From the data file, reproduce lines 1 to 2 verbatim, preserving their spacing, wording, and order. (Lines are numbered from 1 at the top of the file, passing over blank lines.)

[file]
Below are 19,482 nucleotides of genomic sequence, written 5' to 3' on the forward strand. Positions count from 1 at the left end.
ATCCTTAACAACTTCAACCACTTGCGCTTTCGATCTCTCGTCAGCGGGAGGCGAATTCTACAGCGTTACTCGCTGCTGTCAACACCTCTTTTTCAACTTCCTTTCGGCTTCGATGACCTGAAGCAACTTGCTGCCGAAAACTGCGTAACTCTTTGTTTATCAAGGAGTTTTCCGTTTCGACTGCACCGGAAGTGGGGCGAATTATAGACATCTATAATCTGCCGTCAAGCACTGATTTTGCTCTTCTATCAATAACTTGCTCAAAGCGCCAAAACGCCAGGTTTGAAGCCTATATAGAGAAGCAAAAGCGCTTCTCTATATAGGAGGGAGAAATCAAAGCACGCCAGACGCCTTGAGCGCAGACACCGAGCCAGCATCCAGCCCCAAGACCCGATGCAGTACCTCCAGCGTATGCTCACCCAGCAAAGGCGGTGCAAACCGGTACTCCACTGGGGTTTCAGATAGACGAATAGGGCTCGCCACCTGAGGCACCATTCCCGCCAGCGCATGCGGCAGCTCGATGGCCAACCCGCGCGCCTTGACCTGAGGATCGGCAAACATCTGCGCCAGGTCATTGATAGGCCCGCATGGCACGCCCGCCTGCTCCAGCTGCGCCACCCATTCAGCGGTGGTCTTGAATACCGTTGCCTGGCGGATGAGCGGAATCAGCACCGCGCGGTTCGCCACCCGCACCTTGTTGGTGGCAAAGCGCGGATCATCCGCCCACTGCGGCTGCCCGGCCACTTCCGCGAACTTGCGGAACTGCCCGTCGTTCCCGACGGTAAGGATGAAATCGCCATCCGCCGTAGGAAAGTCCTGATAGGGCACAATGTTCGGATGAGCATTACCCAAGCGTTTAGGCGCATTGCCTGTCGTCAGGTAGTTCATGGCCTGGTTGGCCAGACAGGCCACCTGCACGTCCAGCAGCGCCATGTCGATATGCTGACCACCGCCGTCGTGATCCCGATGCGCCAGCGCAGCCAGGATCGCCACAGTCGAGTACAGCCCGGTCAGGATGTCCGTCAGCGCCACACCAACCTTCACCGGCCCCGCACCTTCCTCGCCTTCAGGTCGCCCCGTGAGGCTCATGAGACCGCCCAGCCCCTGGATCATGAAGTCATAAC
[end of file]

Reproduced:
Below are 19,482 nucleotides of genomic sequence, written 5' to 3' on the forward strand. Positions count from 1 at the left end.
ATCCTTAACAACTTCAACCACTTGCGCTTTCGATCTCTCGTCAGCGGGAGGCGAATTCTACAGCGTTACTCGCTGCTGTCAACACCTCTTTTTCAACTTCCTTTCGGCTTCGATGACCTGAAGCAACTTGCTGCCGAAAACTGCGTAACTCTTTGTTTATCAAGGAGTTTTCCGTTTCGACTGCACCGGAAGTGGGGCGAATTATAGACATCTATAATCTGCCGTCAAGCACTGATTTTGCTCTTCTATCAATAACTTGCTCAAAGCGCCAAAACGCCAGGTTTGAAGCCTATATAGAGAAGCAAAAGCGCTTCTCTATATAGGAGGGAGAAATCAAAGCACGCCAGACGCCTTGAGCGCAGACACCGAGCCAGCATCCAGCCCCAAGACCCGATGCAGTACCTCCAGCGTATGCTCACCCAGCAAAGGCGGTGCAAACCGGTACTCCACTGGGGTTTCAGATAGACGAATAGGGCTCGCCACCTGAGGCACCATTCCCGCCAGCGCATGCGGCAGCTCGATGGCCAACCCGCGCGCCTTGACCTGAGGATCGGCAAACATCTGCGCCAGGTCATTGATAGGCCCGCATGGCACGCCCGCCTGCTCCAGCTGCGCCACCCATTCAGCGGTGGTCTTGAATACCGTTGCCTGGCGGATGAGCGGAATCAGCACCGCGCGGTTCGCCACCCGCACCTTGTTGGTGGCAAAGCGCGGATCATCCGCCCACTGCGGCTGCCCGGCCACTTCCGCGAACTTGCGGAACTGCCCGTCGTTCCCGACGGTAAGGATGAAATCGCCATCCGCCGTAGGAAAGTCCTGATAGGGCACAATGTTCGGATGAGCATTACCCAAGCGTTTAGGCGCATTGCCTGTCGTCAGGTAGTTCATGGCCTGGTTGGCCAGACAGGCCACCTGCACGTCCAGCAGCGCCATGTCGATATGCTGACCACCGCCGTCGTGATCCCGATGCGCCAGCGCAGCCAGGATCGCCACAGTCGAGTACAGCCCGGTCAGGATGTCCGTCAGCGCCACACCAACCTTCACCGGCCCCGCACCTTCCTCGCCTTCAGGTCGCCCCGTGAGGCTCATGAGACCGCCCAGCCCCTGGATCATGAAGTCATAAC